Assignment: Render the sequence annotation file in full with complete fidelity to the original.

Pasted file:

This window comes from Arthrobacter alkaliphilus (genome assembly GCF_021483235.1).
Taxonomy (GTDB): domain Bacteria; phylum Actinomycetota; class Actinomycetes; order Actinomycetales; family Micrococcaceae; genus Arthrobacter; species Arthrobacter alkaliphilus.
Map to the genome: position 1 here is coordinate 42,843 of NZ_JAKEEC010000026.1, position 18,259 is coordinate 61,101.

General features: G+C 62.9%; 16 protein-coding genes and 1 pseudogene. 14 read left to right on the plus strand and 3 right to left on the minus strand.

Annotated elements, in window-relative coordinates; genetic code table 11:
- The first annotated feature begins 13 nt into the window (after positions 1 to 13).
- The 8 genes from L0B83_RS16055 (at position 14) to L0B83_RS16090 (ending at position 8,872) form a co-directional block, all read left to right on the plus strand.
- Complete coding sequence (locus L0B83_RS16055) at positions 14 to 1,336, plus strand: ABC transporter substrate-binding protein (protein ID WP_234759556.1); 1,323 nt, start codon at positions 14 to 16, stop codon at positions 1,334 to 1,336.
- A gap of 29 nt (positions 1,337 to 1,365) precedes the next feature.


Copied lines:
This window comes from Arthrobacter alkaliphilus (genome assembly GCF_021483235.1).
Taxonomy (GTDB): domain Bacteria; phylum Actinomycetota; class Actinomycetes; order Actinomycetales; family Micrococcaceae; genus Arthrobacter; species Arthrobacter alkaliphilus.
Map to the genome: position 1 here is coordinate 42,843 of NZ_JAKEEC010000026.1, position 18,259 is coordinate 61,101.

General features: G+C 62.9%; 16 protein-coding genes and 1 pseudogene. 14 read left to right on the plus strand and 3 right to left on the minus strand.

Annotated elements, in window-relative coordinates; genetic code table 11:
- The first annotated feature begins 13 nt into the window (after positions 1 to 13).
- The 8 genes from L0B83_RS16055 (at position 14) to L0B83_RS16090 (ending at position 8,872) form a co-directional block, all read left to right on the plus strand.
- Complete coding sequence (locus L0B83_RS16055) at positions 14 to 1,336, plus strand: ABC transporter substrate-binding protein (protein ID WP_234759556.1); 1,323 nt, start codon at positions 14 to 16, stop codon at positions 1,334 to 1,336.
- A gap of 29 nt (positions 1,337 to 1,365) precedes the next feature.